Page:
How B2B Brands Can Make Tech Narratives Cool

We hate to break it to you, but not all technology gets consumers equally excited. 

Think of the immediate onslaught of news articles and social media posts that accompany the announcement of a new Apple product. Now, contrast that with the response to the latest innovation announced by an integrated business-to-business (B2B) software solution people use every day. You see what we mean? 

Customers might not know it just yet, but they do come in contact with the products of B2B business more often than they think – ever used Ninja Van’s automated chatbot? That software is provided by Zendesk, a customer service software company.  Relatability is exactly what it takes for people to start caring about what tech brands, especially B2B ones, have to say.

But why should consumer perception matter to your B2B tech businesses?

Much like how B2B brands turn to their customers for validation,  consumer tech companies also look to customers – the end-users of B2B brand products – for theirs. By playing a significant role in shaping the way people (positively) perceive your customers, you boost the credibility of your own brand. 

If you ever find yourself trying hard to connect with an audience who has no idea 5G is upon us (let alone 6G), here’s how you can talk about technology without sounding like you’re quoting The Matrix.


To the average person, the tech industry seems to be full of long-winded acronyms, nonsense words, and seemingly meaningless catchphrases (“SEO optimisation,” anyone?). Though it can be hard to resist using techspeak in promotional material, that won’t impress your audience – instead, it could just confuse them, or worse, drive them away. 

For instance, a company may install a complicated new software which improves employee efficiency and productivity. However, if the audience is unable to understand what exactly the software does for them, and are not educated on how to go about using it, they’ll probably stick to doing things the way that works best, even if it is comparatively slow or clunky. Similarly, B2B software companies dealing with complicated products should drop the technicalities and instead articulate the value they bring to their customers.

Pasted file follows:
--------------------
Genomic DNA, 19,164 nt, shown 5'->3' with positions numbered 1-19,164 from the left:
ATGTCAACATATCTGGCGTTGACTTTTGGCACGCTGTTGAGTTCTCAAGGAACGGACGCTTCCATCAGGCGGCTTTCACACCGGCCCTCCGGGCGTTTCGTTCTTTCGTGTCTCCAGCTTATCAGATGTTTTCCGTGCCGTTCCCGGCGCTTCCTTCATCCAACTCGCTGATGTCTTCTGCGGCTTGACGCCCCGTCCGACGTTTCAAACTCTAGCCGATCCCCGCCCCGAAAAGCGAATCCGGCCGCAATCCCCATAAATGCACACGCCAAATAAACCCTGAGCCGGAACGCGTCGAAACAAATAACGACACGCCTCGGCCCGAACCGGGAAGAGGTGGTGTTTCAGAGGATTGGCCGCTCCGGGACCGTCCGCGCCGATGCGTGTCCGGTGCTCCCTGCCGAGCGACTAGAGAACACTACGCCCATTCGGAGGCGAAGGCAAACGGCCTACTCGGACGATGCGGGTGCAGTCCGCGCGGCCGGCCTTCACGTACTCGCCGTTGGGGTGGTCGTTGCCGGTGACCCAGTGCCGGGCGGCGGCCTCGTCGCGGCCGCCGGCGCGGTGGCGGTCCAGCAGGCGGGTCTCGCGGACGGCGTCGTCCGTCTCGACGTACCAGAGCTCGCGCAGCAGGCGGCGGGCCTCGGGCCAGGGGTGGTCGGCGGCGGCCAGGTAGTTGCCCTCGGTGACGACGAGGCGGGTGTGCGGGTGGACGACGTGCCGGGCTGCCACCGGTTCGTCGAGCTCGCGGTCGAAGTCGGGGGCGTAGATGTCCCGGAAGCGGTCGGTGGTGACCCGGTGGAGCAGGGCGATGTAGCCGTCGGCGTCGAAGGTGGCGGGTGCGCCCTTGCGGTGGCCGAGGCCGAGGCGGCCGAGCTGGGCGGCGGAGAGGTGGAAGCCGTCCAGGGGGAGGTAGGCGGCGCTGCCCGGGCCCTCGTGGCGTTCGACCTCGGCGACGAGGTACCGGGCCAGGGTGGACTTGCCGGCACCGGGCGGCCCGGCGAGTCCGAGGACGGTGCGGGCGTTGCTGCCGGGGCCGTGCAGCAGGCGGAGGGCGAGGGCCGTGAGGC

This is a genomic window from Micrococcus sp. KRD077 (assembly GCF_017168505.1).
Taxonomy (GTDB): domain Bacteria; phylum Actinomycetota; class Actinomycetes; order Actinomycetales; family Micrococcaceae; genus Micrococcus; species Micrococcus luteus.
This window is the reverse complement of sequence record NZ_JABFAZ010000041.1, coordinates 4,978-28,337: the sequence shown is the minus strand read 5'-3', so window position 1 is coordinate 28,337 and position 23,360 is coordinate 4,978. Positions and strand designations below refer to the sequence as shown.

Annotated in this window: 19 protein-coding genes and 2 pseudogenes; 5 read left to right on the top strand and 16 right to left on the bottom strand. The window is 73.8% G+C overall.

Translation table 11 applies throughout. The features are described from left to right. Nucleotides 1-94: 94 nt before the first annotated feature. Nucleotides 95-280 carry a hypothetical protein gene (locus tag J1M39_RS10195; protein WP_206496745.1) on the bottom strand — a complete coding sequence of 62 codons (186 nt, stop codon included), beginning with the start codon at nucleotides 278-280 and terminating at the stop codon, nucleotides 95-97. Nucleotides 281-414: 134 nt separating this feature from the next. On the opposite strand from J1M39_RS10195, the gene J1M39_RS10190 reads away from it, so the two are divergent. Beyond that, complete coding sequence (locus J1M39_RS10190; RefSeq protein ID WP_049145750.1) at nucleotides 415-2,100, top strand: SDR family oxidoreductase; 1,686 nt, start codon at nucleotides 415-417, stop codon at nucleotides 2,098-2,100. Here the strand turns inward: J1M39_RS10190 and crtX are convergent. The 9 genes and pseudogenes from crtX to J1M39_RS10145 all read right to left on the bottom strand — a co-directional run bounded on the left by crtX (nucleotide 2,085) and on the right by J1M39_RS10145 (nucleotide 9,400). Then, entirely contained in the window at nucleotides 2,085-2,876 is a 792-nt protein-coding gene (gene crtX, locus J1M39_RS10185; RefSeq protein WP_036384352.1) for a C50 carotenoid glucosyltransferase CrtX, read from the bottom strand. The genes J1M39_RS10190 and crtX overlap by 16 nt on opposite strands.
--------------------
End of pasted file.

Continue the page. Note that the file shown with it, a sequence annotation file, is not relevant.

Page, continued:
Rely on data-driven narratives

If you have data, insights, or even simply announcements that impact the local and regional tech or businesses community, you should work to create interesting story angles centred around your and your customers’ data. 

If data is not readily available, though, commissioned reports produced by third-party research agencies can also help you deep-dive into industry trends to produce an opinion piece that also showcases your brand’s technical product capabilities in a non-promotional light.

What’s more,  your data or opinion pieces can be distilled into more digestible satellite content – short-form pieces like social posts and blog posts – that can grab readers’ attention and then funnel those who want to know more towards your website, which can in turn help boost both awareness and generate leads.

Create a wealth of consumer case studies

Software companies who also act as vendors for their consumer tech clients can sometimes blur the lines between genuine thought-leadership and an opportunistic, promotional plug – especially when pitching to the media. For instance, if you’re a cloud service provider, it would be natural for you to speak with the media about how “organisations need to be cloud-ready” before 5G networks arrive.

But instead of telling others how something should be done, why not show them? The success stories of your customers make for great case studies, which prove the success of your products and services when applied in the real world. 

But here’s the catch: when sharing case studies with trade publications or other news outlets, B2B brands must understand and be comfortable sharing the spotlight with other parties – otherwise the neutrality of the story might be undermined. 

Don’t be afraid to newsjack

‘Reactive pitching’ – often called ‘newsjacking’ – is the art (if you will) of getting your organisation’s key messages into media coverage by riding on the back of breaking news. To leverage reactive pitching effectively, you should think about the type of data or thought-leadership your company spokesperson can bring to the table in the event of major tech-related news – brainstorming possibilities and having a ready-to-go bank of ideas is definitely not a bad idea. 

As a B2B brand, you likely work with partners that provide service to consumer tech companies. Work with them to tap into their available data in order to create compelling news hooks for journalists – especially those in the tech and business world. By inserting yourself into the conversation subtly and tastefully, you’ll be the expert on the situation and topic at hand. 

These tactics are for tech companies, as newsworthy corporate announcements may not always be available, and even when they are, they might be too technical for audiences of mainstream or business titles. By creating user-friendly content and positioning your business leaders as industry experts, you’ll be able to more easily get the word out about your company.

If you’re a B2B tech company in need of a simple way to explain what you can do, write to us at [email protected]

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